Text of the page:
October 31, 2018

Chalk Talk: Candra McKenzie

It didn’t take long in her career for Candra McKenzie to come to the brutal realization that all teachers must arrive at eventually: teaching is really, really hard. 

Despite your drive to make a difference in students’ lives and immerse yourself in your favorite subject, this job can chew you up and spit you out.

“Through my own experience and looking at the data, I know that almost a fifth of teachers leave the classroom within their first five years, and this number rises for teachers of color and those working in high-needs schools,” says Candra.

She should know, she was almost one of them.

But because her colleagues came together to help her improve in the classroom and remind her of what drove her to be a teacher, she has stayed well past those crucial first years. “I had people around me who encouraged me to stay, reminding me of the importance of having teachers of color in the classroom who remain there for their students year after year. Many don’t realize it, but it takes continued practice and a supportive team to become -and remain- a good teacher."

"It takes continued practice and a supportive team to become -and remain- a good teacher."

It’s not fair, though, to ask teachers to take on what has become a superhuman task alone. From teachers calling to improve educator mental health in Chicago to a nationwide survey showing teachers priorities to improve retention, educators have made it clear that they need support to avoid burnout and be the best teachers they can be for their kids.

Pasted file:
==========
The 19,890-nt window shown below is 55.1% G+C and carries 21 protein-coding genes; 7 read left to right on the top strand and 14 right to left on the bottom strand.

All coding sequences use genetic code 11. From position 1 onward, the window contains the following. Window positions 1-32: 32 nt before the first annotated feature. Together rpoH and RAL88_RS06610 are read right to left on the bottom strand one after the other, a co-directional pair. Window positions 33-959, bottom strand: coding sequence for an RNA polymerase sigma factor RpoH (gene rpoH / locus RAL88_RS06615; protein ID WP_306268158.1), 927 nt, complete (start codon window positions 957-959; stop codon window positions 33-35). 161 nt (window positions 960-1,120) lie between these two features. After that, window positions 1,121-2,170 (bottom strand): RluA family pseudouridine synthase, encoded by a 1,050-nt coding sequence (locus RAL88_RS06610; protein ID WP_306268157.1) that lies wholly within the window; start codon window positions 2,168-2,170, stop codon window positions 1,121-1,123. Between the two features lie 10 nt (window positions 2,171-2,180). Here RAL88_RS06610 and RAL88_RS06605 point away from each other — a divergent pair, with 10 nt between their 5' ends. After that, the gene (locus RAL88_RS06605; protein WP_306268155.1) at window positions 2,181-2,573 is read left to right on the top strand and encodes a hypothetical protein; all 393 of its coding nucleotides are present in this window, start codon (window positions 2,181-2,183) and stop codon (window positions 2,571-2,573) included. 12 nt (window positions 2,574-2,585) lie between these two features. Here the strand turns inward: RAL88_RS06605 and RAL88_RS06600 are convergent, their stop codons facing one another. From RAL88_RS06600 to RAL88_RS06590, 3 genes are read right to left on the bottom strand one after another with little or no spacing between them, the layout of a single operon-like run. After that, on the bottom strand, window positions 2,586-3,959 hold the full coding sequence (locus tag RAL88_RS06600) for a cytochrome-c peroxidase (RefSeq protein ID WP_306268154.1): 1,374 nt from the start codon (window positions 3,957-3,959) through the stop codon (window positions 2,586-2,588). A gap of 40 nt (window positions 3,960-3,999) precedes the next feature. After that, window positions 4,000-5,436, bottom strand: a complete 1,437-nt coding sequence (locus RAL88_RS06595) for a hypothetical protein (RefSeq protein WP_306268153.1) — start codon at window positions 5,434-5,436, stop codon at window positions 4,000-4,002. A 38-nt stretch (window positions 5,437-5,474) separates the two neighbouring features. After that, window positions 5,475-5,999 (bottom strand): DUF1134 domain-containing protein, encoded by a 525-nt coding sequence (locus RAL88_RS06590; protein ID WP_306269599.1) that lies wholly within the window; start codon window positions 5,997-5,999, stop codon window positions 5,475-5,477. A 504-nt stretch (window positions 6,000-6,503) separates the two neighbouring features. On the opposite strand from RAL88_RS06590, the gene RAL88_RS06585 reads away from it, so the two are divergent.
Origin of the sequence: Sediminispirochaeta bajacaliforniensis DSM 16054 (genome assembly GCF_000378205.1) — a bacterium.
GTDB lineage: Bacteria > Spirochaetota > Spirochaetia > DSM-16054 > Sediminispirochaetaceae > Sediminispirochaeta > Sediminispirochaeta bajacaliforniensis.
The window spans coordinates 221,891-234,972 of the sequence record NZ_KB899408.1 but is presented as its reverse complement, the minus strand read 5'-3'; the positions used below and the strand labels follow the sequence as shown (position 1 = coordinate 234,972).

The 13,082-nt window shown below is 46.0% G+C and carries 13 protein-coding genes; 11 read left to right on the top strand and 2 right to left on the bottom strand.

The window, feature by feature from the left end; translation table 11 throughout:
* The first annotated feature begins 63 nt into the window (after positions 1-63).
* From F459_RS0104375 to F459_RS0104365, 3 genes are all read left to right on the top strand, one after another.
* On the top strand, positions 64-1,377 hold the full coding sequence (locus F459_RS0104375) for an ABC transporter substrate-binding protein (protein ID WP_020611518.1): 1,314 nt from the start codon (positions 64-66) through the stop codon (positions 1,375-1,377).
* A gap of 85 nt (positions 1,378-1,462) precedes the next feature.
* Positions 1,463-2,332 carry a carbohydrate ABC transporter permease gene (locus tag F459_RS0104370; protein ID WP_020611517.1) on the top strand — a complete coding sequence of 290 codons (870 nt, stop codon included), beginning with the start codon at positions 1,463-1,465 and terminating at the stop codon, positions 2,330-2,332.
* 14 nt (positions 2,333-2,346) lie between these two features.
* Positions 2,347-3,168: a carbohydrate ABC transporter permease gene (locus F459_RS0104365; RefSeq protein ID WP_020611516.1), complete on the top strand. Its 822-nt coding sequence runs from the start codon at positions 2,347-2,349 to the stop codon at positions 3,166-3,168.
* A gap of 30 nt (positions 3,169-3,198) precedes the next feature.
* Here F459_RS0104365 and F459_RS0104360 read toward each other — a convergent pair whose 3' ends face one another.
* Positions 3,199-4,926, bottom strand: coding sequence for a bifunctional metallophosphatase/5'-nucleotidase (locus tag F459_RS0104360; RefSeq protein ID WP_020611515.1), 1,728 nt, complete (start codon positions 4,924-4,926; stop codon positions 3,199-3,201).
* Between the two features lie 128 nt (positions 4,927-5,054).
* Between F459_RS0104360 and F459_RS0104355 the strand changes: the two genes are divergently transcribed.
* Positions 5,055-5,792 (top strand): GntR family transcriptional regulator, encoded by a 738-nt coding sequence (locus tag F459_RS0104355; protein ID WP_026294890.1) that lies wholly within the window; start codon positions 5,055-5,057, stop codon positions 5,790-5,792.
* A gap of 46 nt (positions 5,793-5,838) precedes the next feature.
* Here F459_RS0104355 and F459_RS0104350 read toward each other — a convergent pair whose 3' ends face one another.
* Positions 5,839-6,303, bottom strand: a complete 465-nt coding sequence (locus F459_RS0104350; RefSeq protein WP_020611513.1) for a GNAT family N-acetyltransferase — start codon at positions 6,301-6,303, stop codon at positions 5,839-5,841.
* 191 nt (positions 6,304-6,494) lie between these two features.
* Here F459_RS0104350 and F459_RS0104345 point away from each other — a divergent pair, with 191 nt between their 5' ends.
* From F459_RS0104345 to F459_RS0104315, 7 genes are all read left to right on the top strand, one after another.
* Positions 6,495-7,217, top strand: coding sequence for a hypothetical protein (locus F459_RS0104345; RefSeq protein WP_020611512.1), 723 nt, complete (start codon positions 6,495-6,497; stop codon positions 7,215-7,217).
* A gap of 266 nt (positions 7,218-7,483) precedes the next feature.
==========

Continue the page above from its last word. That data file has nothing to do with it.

So last month Candra asked the New York City Schools Chancellor what he would do to recruit and retain a diverse and talented group of teachers. And she got her answer.

“I have to invest and empower all of our employees, all of our colleagues around the right work,” Chancellor Carranza said. “And the right work is creating those communities, capacity building, positive relationships... and giv[ing] them voice.”

Candra agrees that it’s the policies that allow peers to draw strength from each other that will determine who stays and who leaves.

Taking a moment to ponder all we need to stem teacher turnover can be discouraging. But if you think a little longer, it’s also heartening.

While there is so much more decision-makers can do to help teachers, the most important supports we need to stay are right down the hall.

So, as Candra says, “Be open to giving and getting help on lesson plans. Meet up for happy hours, yoga classes, and book talks. Persevere as a team in work that makes the most impact on children’s lives, despite the fact that you may not have all the supports - yet.”